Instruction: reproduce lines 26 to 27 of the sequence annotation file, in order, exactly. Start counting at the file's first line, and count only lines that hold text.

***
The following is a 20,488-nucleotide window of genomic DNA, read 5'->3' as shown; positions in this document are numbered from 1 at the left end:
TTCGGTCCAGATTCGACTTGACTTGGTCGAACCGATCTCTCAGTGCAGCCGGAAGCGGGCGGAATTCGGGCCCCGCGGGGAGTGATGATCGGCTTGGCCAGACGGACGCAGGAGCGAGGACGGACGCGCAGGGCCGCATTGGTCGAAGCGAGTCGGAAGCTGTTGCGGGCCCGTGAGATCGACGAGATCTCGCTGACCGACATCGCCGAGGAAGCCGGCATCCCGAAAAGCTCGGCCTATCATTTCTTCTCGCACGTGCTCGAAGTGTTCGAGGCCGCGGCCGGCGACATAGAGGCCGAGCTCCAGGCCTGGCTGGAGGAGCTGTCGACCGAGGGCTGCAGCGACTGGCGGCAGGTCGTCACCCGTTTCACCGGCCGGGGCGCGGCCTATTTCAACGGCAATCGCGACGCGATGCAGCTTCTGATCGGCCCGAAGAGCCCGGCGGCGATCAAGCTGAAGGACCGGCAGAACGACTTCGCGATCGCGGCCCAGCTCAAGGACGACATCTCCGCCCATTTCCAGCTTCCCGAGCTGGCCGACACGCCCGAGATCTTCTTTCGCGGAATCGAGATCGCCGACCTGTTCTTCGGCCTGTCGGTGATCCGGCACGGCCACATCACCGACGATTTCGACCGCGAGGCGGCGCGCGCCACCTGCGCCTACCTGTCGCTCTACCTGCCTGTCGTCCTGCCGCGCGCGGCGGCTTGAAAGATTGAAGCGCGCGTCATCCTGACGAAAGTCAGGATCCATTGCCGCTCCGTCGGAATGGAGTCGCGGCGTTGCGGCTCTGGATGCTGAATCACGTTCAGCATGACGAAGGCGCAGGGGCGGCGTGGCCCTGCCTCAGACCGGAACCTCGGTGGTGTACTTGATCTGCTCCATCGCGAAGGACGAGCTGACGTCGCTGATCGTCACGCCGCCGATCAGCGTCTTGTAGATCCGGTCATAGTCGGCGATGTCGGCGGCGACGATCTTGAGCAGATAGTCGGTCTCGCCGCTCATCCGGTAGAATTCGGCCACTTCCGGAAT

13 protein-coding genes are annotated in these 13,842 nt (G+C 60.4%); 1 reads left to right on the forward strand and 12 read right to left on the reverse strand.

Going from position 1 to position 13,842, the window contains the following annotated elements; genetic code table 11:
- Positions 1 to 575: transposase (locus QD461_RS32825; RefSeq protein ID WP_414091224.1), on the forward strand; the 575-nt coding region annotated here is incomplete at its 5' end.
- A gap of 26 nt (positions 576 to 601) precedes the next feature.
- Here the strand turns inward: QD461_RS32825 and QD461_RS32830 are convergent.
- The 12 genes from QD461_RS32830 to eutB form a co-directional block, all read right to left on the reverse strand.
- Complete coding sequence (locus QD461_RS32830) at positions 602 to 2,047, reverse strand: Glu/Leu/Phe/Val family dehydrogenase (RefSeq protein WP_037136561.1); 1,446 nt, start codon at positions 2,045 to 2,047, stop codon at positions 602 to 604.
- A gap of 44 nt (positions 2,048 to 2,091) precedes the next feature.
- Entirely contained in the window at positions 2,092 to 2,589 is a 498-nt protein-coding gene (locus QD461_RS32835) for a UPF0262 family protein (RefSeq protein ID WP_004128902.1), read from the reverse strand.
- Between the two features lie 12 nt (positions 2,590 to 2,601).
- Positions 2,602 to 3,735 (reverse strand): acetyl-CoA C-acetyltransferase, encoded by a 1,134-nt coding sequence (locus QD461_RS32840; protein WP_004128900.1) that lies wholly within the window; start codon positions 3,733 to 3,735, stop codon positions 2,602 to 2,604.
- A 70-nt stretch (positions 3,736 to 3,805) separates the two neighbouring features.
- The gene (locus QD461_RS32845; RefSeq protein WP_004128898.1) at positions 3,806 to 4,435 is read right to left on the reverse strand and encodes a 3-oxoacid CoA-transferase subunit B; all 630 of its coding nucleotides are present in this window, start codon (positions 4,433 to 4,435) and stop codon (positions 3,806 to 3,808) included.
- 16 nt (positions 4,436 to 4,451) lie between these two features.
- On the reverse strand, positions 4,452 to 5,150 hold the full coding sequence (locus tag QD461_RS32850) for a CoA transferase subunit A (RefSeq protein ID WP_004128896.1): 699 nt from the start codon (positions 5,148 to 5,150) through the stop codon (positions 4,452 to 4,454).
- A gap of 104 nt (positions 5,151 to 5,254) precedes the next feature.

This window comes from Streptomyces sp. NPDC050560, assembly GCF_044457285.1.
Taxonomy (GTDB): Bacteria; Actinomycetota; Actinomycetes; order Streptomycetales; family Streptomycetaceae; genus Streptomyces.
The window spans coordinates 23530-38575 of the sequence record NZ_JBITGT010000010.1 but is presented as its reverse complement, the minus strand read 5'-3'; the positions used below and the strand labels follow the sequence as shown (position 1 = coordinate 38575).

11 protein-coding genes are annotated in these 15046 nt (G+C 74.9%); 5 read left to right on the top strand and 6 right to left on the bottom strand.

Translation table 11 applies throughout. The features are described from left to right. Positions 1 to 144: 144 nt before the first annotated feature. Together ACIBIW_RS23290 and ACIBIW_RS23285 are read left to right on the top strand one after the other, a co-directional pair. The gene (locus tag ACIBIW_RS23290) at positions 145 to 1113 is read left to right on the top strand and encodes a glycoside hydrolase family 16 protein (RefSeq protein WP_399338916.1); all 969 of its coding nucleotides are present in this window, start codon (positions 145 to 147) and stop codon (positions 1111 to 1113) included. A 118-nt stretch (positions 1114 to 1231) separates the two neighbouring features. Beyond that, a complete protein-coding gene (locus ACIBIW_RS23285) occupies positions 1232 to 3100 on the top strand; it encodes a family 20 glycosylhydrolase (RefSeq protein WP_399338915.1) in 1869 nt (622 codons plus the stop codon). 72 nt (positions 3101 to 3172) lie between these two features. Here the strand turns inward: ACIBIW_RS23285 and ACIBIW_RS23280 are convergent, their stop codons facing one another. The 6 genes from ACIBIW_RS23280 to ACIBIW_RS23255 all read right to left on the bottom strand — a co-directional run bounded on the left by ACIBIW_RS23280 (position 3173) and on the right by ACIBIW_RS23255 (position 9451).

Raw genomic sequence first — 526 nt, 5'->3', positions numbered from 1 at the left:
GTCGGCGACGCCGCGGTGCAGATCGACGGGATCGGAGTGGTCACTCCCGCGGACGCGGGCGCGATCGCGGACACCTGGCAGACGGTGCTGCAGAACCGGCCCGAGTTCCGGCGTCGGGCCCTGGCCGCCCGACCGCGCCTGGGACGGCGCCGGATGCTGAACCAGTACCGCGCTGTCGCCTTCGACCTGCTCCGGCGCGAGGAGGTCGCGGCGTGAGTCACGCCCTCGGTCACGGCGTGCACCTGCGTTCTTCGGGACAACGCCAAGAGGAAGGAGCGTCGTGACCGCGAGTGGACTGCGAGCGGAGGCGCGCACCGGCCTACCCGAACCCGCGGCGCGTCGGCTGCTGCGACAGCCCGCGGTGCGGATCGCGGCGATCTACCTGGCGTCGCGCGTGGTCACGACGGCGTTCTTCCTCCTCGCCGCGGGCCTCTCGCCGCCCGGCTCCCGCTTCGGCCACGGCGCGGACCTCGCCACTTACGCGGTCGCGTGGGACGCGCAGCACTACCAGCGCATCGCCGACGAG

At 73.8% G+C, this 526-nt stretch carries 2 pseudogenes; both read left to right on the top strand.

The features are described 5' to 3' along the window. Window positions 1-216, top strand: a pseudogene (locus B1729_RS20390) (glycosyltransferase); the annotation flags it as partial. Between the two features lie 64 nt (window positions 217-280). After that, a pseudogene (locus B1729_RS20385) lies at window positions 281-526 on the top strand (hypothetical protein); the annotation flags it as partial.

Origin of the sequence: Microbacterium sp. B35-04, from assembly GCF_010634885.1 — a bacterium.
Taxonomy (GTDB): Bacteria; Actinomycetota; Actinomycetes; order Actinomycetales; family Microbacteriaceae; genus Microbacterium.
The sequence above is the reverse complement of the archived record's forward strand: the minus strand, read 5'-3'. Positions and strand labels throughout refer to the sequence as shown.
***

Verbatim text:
At 73.8% G+C, this 526-nt stretch carries 2 pseudogenes; both read left to right on the top strand.

The features are described 5' to 3' along the window. Window positions 1-216, top strand: a pseudogene (locus B1729_RS20390) (glycosyltransferase); the annotation flags it as partial. Between the two features lie 64 nt (window positions 217-280). After that, a pseudogene (locus B1729_RS20385) lies at window positions 281-526 on the top strand (hypothetical protein); the annotation flags it as partial.